Canadian National Railway, between Rider and Lamming Mills
53.4167 N 120.3833 W — Map 93H/8 — Google — GeoHack
Earliest known reference to this name is 1911 (GTP map)
Name officially adopted in 1983
Official in BC – Canada
Mile 13 in Fraser Subdivision (McBride to Prince George as of 1977)
Grand Trunk Pacific Railway station built in 1914
Grand Trunk Pacific Railway timetable 1914
Grand Trunk Pacific Railway map ca. 1918
Pre-emptor’s map Tête Jaune 3H 1919
Grand Trunk Pacific Railway stations
The community was named after Joseph G. Legrand [1861-1923], a French-born engineer who designed and supervised the construction of all of the bridges on the Grand Trunk Pacific Railway. Legrand emigrated to Canada in 1891. Between 1893 and 1903 he worked successively as a draftsman, checker, and designer of bridge work and in 1903 was appointed assistant chief engineer of the predecessor firm that became the Montreal Locomotive Works. He joined the Grand Trunk Pacific Railway in 1906, at age 45, and assumed responsibilty for designing and overseeing the building of all the bridges on the new railway, thus becoming one of its senior managers.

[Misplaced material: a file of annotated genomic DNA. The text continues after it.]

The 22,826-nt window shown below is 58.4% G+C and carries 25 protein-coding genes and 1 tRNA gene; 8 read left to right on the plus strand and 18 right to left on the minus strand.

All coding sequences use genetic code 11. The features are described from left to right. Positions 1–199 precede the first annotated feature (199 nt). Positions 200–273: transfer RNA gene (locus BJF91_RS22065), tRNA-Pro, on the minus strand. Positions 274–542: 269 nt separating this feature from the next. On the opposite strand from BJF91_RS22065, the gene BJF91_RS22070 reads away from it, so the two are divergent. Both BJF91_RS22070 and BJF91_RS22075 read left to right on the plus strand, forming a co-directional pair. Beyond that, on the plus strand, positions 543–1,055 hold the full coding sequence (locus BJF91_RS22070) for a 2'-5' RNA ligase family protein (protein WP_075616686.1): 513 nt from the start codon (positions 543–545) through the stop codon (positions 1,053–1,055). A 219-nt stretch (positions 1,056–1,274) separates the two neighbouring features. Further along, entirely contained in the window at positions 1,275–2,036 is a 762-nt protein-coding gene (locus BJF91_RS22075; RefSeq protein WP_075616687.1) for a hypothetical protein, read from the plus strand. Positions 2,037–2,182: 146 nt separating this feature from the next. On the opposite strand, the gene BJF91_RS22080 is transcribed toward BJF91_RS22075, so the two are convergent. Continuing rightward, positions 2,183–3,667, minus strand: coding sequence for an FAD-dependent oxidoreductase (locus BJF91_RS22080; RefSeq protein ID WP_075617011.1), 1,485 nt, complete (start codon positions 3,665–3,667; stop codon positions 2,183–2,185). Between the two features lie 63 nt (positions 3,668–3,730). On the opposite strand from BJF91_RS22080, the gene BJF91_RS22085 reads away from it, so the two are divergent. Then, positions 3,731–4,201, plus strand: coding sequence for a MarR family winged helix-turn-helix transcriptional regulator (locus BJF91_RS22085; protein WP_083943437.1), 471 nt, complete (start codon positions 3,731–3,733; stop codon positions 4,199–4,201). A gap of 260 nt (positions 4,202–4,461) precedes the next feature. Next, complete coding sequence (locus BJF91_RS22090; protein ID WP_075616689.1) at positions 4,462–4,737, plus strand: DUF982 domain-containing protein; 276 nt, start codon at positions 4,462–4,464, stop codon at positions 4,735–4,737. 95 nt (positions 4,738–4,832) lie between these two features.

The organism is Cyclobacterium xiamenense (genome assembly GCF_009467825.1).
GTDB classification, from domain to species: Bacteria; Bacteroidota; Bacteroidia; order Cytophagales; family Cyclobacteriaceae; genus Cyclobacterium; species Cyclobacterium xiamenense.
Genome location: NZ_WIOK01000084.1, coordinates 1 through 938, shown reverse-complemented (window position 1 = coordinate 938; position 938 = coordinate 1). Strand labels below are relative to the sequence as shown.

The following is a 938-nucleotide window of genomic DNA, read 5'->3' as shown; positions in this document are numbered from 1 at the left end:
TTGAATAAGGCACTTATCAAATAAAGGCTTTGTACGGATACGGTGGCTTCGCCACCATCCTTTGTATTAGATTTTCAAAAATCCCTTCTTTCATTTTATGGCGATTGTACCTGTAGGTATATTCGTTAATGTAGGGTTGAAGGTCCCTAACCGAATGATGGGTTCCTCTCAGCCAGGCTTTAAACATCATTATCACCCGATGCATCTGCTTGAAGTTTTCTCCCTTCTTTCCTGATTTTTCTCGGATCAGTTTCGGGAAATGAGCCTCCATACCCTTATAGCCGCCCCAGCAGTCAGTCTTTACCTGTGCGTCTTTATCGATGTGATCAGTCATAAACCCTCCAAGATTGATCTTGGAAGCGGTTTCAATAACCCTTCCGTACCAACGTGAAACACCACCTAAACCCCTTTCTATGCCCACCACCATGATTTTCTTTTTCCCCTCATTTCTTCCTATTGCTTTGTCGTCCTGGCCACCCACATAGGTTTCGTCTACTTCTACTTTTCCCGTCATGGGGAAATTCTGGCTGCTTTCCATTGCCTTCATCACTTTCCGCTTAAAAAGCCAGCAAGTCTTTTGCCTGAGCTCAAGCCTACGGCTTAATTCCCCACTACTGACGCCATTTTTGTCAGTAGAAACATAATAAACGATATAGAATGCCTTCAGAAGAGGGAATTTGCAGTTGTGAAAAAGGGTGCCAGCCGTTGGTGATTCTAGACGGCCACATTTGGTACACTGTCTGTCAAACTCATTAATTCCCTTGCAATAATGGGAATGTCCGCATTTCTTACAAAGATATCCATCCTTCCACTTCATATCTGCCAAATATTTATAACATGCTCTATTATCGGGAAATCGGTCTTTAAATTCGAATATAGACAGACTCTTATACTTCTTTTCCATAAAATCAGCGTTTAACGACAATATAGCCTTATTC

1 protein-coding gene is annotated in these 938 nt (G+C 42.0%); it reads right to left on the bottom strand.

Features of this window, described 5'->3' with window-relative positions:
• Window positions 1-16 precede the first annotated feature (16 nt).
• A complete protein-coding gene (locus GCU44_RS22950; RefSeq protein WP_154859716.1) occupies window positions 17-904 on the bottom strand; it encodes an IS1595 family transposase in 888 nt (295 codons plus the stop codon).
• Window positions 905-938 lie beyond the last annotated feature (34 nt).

Fourteen miles west of McBride, Legrand became a farming community. In 1921 six farmers lived there. The Legrand post office was open from August 1924 to June 1925, under postmaster Mrs. Janetta Somerville.
- CN (Canadian National Railway). Transportation planning branch, Edmonton, and historical office, Montréal. 2000
- Davies, David L. “Not ‘A Bridge Too Far’ But One Far Enough or How the G.T.P. Crossed the Fraser at Prince George, British Columbia.” Canadian Rail, No. 476 May-June (2000):67–82. Exporail
- Olson, Raymond W. Ghost Towns on the East Line. Prince George, B.C.: Raymond W. Olson, 2017